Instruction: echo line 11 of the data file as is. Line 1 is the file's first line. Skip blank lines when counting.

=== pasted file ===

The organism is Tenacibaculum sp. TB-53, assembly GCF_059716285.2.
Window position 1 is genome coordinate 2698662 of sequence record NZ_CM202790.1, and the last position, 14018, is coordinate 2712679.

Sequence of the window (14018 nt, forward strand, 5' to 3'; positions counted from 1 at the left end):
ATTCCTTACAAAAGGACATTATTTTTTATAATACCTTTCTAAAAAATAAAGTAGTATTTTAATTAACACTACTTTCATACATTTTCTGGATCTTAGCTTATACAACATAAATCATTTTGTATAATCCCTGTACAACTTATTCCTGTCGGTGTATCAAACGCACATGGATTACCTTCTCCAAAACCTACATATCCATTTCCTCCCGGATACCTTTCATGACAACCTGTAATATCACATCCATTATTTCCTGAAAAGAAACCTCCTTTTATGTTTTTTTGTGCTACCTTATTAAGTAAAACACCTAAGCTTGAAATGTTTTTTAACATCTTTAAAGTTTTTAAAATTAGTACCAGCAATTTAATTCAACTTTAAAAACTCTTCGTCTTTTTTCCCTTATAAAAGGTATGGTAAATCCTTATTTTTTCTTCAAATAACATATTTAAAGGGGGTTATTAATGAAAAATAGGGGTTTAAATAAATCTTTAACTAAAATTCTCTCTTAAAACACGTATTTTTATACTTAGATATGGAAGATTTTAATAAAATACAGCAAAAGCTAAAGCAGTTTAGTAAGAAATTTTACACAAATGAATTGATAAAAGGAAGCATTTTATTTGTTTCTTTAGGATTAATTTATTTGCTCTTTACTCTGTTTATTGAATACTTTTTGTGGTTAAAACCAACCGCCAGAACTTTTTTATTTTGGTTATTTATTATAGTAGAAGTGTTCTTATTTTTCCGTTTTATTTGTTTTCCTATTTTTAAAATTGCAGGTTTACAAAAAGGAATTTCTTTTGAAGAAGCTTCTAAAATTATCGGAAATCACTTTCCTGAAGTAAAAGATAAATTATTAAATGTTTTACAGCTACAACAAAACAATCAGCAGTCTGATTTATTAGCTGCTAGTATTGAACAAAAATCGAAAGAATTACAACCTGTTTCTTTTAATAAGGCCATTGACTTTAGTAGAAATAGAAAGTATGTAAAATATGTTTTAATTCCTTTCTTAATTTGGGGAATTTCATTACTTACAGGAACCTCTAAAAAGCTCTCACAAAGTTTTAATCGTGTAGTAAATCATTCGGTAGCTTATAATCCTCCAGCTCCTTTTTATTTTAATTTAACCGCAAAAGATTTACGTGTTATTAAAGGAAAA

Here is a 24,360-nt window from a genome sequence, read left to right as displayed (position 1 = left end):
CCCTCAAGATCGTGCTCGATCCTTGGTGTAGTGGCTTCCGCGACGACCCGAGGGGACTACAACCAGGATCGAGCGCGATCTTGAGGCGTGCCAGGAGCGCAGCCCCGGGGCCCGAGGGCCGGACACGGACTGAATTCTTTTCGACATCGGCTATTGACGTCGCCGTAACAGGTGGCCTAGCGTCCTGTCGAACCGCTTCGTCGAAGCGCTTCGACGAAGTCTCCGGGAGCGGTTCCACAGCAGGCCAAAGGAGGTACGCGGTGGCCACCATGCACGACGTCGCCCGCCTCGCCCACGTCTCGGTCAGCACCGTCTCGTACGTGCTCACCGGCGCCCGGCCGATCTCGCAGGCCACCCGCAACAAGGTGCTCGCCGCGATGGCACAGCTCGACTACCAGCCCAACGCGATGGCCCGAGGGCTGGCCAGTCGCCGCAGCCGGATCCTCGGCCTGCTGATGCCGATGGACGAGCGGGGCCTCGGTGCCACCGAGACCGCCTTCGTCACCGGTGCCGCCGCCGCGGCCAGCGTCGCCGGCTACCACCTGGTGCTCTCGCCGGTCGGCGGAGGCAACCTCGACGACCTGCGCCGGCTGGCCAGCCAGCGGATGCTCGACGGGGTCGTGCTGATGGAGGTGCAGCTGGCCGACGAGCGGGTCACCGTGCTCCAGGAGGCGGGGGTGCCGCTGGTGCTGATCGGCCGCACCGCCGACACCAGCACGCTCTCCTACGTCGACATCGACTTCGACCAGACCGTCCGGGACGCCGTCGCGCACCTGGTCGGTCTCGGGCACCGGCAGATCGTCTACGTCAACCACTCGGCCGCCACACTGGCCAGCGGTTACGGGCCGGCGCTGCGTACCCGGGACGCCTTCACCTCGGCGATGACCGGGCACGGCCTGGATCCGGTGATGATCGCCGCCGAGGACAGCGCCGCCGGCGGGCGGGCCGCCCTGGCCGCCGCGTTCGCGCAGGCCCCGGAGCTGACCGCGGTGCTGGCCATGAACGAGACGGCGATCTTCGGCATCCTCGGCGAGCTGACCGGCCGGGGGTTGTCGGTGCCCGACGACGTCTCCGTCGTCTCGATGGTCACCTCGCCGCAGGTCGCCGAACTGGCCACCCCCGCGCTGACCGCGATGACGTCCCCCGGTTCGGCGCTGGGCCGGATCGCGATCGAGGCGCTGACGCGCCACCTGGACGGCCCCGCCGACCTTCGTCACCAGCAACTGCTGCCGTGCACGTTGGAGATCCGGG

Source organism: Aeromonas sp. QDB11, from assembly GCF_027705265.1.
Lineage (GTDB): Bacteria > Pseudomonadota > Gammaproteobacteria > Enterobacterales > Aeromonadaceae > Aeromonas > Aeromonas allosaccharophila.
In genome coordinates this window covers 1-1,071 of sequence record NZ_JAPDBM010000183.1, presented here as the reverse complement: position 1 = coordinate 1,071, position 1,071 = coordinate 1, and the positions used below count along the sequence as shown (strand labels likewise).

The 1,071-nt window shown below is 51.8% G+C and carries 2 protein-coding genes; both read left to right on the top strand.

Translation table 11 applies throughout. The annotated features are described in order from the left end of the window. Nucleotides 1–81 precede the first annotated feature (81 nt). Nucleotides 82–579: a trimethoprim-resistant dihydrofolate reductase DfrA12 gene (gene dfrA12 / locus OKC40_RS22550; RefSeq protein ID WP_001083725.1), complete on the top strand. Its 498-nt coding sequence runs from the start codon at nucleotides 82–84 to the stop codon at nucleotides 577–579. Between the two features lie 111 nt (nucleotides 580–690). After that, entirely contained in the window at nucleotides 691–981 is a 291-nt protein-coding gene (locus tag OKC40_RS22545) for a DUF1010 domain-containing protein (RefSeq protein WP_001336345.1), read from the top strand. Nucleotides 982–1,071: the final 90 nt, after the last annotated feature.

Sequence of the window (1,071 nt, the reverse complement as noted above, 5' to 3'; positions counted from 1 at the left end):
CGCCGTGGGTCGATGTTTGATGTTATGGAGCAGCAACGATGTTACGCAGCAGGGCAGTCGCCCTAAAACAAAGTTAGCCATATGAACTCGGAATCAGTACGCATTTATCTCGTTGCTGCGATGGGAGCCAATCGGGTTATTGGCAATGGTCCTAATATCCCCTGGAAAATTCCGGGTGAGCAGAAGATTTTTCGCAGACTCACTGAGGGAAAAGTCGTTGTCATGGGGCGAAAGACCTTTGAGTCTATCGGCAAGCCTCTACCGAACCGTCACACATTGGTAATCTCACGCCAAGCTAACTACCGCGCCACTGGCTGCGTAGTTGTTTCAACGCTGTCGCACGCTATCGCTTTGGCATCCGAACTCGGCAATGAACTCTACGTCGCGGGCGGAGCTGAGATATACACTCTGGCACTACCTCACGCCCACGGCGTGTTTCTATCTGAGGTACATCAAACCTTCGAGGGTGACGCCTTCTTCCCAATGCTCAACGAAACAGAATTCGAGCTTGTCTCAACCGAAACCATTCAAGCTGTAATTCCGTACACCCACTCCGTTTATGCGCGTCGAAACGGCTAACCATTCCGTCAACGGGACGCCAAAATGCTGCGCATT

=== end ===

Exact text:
Translation table 11 applies throughout. The annotated features are described in order from the left end of the window. Nucleotides 1–81 precede the first annotated feature (81 nt). Nucleotides 82–579: a trimethoprim-resistant dihydrofolate reductase DfrA12 gene (gene dfrA12 / locus OKC40_RS22550; RefSeq protein ID WP_001083725.1), complete on the top strand. Its 498-nt coding sequence runs from the start codon at nucleotides 82–84 to the stop codon at nucleotides 577–579. Between the two features lie 111 nt (nucleotides 580–690). After that, entirely contained in the window at nucleotides 691–981 is a 291-nt protein-coding gene (locus tag OKC40_RS22545) for a DUF1010 domain-containing protein (RefSeq protein WP_001336345.1), read from the top strand. Nucleotides 982–1,071: the final 90 nt, after the last annotated feature.